In recent years, Australia has been facing a major ecological crisis. The country’s cat population, both feral and pet, poses a serious threat to its native animals. According to The Guardian, cats are responsible for killing more than 300 million animals each year.
While cats kept indoors can cause no harm to wildlife, when left unattended outside, these furry companions can prey on small reptiles, birds, and mammals. With many indigenous species struggling to survive, the country has adopted various policies over the years to curb its feline population — including culling — leaving their future uncertain.
History of cats in Australia
What makes the cat problem unique in Australia is the fact that felines are an invasive species in the country. They were first brought by British settlers way back in 1788 to control rats and rabbits.
Since they are not indigenous to the region, cats did not evolve alongside other native animals. As a result, cats have caused the extinction of around 20 endemic species in the country. Ever since their arrival, they have spread pervasively across the country and have proven to be highly adaptable to different environments.
“Cats are beautiful animals; they’ve got a good design. And that design [means] they’re really good at killing animals,” Trevor Bauer, who works with the Australian Wildlife Conservancy, told The Guardian. “Unfortunately, for the cat, they’ve been introduced to an area where they don’t really belong – the Australian ecosystem.”
Role of Australian cat owners
Cats have been quite popular amongst pet parents in Australia. Over the last few years, cat ownership in the country has gone up. At this time, about 33% of households in Australia have feline companions.
While feral cats have done the most damage, Australia’s pet cats, most of whom are allowed to roam freely by their owners, have also proven to be quite dangerous to native species. Quite often, owners are unaware of their cats leaving the house and roaming outside. To make things worse, pet cats who go missing or are abandoned unsterilized add to the already growing feral population.
According to Sarah Legge, a Biodiversity Council member from the Australian National University, cat containment could be an effective solution to tackle the problem. This means cat owners need to ensure their pets remain indoors or within specially designed enclosures known as “catios.”
“I think that’s the change that we will see over time,” she said. “Rather than cats just disappearing and people deciding that they don’t want a pet cat because cats are bad for wildlife, they will say, ‘OK, so how can we have cats in a sustainable and ethical way?'”
Measures taken to control and contain Australia’s cat population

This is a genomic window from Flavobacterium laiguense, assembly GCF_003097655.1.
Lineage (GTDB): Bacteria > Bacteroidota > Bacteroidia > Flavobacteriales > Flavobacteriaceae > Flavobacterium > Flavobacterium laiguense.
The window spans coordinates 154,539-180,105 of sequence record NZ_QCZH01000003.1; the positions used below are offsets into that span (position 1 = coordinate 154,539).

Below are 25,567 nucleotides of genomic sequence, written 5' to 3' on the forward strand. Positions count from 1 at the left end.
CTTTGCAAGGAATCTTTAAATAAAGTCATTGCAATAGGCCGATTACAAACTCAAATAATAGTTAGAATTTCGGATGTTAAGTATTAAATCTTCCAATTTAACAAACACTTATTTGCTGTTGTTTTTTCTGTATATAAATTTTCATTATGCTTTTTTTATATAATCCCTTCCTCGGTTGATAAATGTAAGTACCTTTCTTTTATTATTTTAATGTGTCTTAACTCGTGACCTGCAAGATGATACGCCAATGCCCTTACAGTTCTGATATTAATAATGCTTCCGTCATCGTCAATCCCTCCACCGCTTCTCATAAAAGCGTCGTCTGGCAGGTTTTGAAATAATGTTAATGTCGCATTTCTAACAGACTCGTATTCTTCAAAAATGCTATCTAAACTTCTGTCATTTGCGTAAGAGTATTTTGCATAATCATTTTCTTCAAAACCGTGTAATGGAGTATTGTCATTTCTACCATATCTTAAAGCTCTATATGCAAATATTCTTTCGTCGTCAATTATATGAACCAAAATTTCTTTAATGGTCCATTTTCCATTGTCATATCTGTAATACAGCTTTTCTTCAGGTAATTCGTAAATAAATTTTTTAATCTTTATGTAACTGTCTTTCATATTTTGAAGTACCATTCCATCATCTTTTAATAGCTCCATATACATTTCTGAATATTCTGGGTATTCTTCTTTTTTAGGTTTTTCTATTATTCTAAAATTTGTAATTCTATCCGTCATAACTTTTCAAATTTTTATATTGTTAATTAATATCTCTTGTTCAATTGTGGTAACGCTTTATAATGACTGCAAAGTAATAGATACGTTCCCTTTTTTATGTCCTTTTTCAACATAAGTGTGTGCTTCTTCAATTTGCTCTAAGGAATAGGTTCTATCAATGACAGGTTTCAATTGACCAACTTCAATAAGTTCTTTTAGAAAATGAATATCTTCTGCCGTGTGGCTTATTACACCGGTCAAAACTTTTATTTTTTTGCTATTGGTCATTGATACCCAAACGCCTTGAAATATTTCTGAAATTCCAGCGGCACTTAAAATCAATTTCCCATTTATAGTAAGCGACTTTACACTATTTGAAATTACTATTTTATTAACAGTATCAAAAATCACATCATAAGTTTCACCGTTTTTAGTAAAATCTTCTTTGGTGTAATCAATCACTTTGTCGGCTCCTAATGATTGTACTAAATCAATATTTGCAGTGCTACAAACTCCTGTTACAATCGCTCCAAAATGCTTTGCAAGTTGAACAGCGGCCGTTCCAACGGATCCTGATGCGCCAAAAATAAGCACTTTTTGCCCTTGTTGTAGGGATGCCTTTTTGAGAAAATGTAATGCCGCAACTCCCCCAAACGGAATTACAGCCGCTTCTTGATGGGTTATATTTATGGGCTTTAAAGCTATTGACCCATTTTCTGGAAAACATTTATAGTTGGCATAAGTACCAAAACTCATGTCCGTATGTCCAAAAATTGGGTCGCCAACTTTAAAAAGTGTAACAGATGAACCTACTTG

According to The New York Times, back in 2015, the Australian government came up with a plan to cull two million feral cats over the following five years. A number of extreme methods were used to try and eradicate the cat population across the country, including dropping poisoned sausages from the sky, shooting, and more.
Naturally, this provoked the ire of several animal rights advocates. Noted British singer Morrissey, who’s also an animal rights activist, described the plan as “idiocy” in a statement obtained by The Guardian. He said, “We all know that the idiots rule the earth, but this is taking idiocy just too far.”
French actor Brigitte Bardot also criticized the plan. As per The Guardian, in an open letter to Australia’s then Federal Environment Minister Greg Hunt, Bardot wrote, “This animal genocide is inhumane and ridiculous. In addition to being cruel, killing these cats is absolutely useless since the rest of them will keep breeding.”
Local governments have also implemented various measures, including cat curfews and cat containment rules. According to the BBC, around 30% of Australia’s cat owners manage to contain their felines.
Last year, the Australian Capital Territory introduced new cat containment requirements for all cats born after July 1, 2022. As per the rules, pet parents need to ensure their cats stay on their premises throughout the day.
According to Invasive Species Council director James Trezise, the containment rules benefit cats as well. Felines with “controlled access to the outdoors will live up to 10 years longer than free-roaming cats.”
“They’re not going to get hit by a car, mauled by a dog, or pick up diseases,” Sarah Legge said. “As long as you’re providing a behaviourally enriched environment, at home or in the catio, the cat’s better off.”